Local Food and the Paradox of Choice

This past week in conversation with a key local food economy mover-and-shaker, the subject of choice came up.  She was arguing for a particular model of farmers markets – the ones with 30 plus vendors – as being the most economically self-sustaining, “…because Americans love choice.”

Since my own view is that there’s a need for a diversity of farmers market types, it got me to thinking: How fundamental is choice to growing a sustainable food economy?  On the surface, it would seem that more choice at your local farmers market paradoxically calls for fewer sorts of farmers markets.

A recent article, Scaling Up Local Food, in the Canadian Centre for Community Renewal’s e-journal, adds another dimension to this conundrum. In it, the author, Sean Connelly, a post-doc researcher at Simon Frazer University’s Centre for Sustainable Community Development, describes a federation of autonomous place-based consumer cooperatives in Japan with over 350,000 members who use their collective purchasing power to support farmers producing local and sustainable product. The cooperatives offer members access to 1,600 items compared to the typical 9,000 items offered by other coops.  Wouldn’t you think that with that many members it might be the other way around?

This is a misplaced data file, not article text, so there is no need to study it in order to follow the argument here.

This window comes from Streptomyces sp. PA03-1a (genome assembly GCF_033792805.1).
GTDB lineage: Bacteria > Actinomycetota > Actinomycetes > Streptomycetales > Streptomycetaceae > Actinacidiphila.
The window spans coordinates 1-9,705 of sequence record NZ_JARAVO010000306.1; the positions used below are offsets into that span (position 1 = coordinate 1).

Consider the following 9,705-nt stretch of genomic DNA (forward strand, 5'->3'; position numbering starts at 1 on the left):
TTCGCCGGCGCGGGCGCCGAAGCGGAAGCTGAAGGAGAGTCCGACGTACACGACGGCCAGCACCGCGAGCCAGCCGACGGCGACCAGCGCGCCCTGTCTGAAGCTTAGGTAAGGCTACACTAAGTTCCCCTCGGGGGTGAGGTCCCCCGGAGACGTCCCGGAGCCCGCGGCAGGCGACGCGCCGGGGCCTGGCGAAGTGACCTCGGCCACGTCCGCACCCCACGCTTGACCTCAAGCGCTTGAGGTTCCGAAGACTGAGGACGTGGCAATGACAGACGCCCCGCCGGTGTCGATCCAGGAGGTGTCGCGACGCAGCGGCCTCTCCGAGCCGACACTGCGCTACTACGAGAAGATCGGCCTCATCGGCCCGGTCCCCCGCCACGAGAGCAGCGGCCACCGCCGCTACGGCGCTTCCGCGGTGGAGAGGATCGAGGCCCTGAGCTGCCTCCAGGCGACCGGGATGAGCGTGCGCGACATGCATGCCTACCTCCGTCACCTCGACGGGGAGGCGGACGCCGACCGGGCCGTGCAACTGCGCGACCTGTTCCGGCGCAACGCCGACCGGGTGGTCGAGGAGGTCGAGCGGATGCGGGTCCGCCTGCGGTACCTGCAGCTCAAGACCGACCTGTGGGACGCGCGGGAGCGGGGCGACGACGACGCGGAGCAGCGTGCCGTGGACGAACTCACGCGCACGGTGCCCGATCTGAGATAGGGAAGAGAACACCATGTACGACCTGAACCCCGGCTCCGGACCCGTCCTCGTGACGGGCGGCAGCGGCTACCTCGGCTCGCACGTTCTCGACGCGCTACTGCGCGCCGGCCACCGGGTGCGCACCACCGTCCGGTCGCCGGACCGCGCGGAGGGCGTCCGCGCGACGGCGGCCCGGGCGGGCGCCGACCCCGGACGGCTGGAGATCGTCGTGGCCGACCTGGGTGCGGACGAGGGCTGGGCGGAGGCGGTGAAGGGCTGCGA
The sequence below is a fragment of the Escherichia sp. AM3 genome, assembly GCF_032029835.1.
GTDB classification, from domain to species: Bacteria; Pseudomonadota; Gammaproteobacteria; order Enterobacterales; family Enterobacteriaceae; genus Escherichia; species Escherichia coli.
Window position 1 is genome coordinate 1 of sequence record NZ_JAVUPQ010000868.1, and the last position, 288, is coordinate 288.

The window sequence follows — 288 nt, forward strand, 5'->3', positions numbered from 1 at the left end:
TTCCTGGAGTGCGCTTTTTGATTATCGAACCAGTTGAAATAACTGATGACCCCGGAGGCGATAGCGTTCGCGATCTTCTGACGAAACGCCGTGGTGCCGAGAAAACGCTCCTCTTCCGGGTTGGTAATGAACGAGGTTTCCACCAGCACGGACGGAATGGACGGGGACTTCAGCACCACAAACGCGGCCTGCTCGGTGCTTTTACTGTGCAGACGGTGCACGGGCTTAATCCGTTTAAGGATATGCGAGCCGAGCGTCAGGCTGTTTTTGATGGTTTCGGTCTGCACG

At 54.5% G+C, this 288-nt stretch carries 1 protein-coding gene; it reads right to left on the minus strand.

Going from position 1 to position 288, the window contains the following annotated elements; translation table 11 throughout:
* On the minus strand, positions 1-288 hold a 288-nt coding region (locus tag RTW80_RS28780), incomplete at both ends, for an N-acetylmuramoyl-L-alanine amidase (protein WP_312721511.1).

In fact, fewer product choices make local alternatives to industrial production viable.  The cooperatives form long-term agreements with producers based on pre-ordering and guaranteed prices.   In turn, as risk is reduced, producers are able to make investments in agricultural and processing that lowers the price of their product.

These examples point to a trade-off regarding food system economics that is often overlooked.  Choice at one level of a system might result in less choice at other levels.  As many of us know from reading Michael Pollen, high-fructose corn syrup is a staple in the plethora of processed food products we find in our super markets.  By contrast, the local food economy serves as a storehouse for diversity, especially product varietals, which are of great value, both taste-wise and traditionally.  Moreover, as many small farmers testify, diversity on the farm is linked to economic sustainability. 

Now, my friend’s argument about the preferred model for farmers markets has merit.  A diversity of farms and product helps to attract customers – at least, customers who are attracted to choice.  But the growth of a sustainable food economy may require a different choice – a commitment to sustainable food systems as a whole.  And sometimes that might mean consumers will end up with a little less choice of their own in order to make locally and sustainably produced food accessible to a greater number of folks.

Photo credit: gab, used with permission under Creative Commons license.

About Viki Sonntag

Viki Sonntag, PhD, is a practitioner, activist, and researcher in alternative economics and founding director of EcoPraxis, a non-profit that works collaboratively with community-based businesses and organizations to put the vision of sustainable community economies and resource use into practice.

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